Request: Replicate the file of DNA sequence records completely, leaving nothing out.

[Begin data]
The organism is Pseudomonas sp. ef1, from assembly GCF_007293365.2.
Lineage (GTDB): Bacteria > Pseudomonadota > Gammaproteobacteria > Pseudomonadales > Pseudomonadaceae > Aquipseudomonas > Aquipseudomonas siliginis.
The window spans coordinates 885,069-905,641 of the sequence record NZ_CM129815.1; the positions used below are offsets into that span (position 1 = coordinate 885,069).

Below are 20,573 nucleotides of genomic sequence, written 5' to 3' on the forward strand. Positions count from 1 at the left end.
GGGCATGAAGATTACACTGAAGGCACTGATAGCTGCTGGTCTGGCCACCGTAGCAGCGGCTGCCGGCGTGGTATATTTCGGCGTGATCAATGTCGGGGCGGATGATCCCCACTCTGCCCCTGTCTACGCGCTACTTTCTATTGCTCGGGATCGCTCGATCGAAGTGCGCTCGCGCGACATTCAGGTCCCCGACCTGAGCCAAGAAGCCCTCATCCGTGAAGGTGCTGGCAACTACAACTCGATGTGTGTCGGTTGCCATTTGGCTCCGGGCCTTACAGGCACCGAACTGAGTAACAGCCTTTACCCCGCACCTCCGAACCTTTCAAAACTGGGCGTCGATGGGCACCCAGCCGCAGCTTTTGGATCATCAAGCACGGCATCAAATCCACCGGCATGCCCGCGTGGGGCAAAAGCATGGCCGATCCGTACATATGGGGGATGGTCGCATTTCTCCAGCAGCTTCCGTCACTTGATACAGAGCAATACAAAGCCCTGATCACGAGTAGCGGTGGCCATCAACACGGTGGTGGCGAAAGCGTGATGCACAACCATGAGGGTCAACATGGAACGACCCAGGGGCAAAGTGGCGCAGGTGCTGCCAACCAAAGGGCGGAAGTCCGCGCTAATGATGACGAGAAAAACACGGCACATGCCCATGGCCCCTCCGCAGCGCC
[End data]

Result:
The organism is Pseudomonas sp. ef1, from assembly GCF_007293365.2.
Lineage (GTDB): Bacteria > Pseudomonadota > Gammaproteobacteria > Pseudomonadales > Pseudomonadaceae > Aquipseudomonas > Aquipseudomonas siliginis.
The window spans coordinates 885,069-905,641 of the sequence record NZ_CM129815.1; the positions used below are offsets into that span (position 1 = coordinate 885,069).

Below are 20,573 nucleotides of genomic sequence, written 5' to 3' on the forward strand. Positions count from 1 at the left end.
GGGCATGAAGATTACACTGAAGGCACTGATAGCTGCTGGTCTGGCCACCGTAGCAGCGGCTGCCGGCGTGGTATATTTCGGCGTGATCAATGTCGGGGCGGATGATCCCCACTCTGCCCCTGTCTACGCGCTACTTTCTATTGCTCGGGATCGCTCGATCGAAGTGCGCTCGCGCGACATTCAGGTCCCCGACCTGAGCCAAGAAGCCCTCATCCGTGAAGGTGCTGGCAACTACAACTCGATGTGTGTCGGTTGCCATTTGGCTCCGGGCCTTACAGGCACCGAACTGAGTAACAGCCTTTACCCCGCACCTCCGAACCTTTCAAAACTGGGCGTCGATGGGCACCCAGCCGCAGCTTTTGGATCATCAAGCACGGCATCAAATCCACCGGCATGCCCGCGTGGGGCAAAAGCATGGCCGATCCGTACATATGGGGGATGGTCGCATTTCTCCAGCAGCTTCCGTCACTTGATACAGAGCAATACAAAGCCCTGATCACGAGTAGCGGTGGCCATCAACACGGTGGTGGCGAAAGCGTGATGCACAACCATGAGGGTCAACATGGAACGACCCAGGGGCAAAGTGGCGCAGGTGCTGCCAACCAAAGGGCGGAAGTCCGCGCTAATGATGACGAGAAAAACACGGCACATGCCCATGGCCCCTCCGCAGCGCC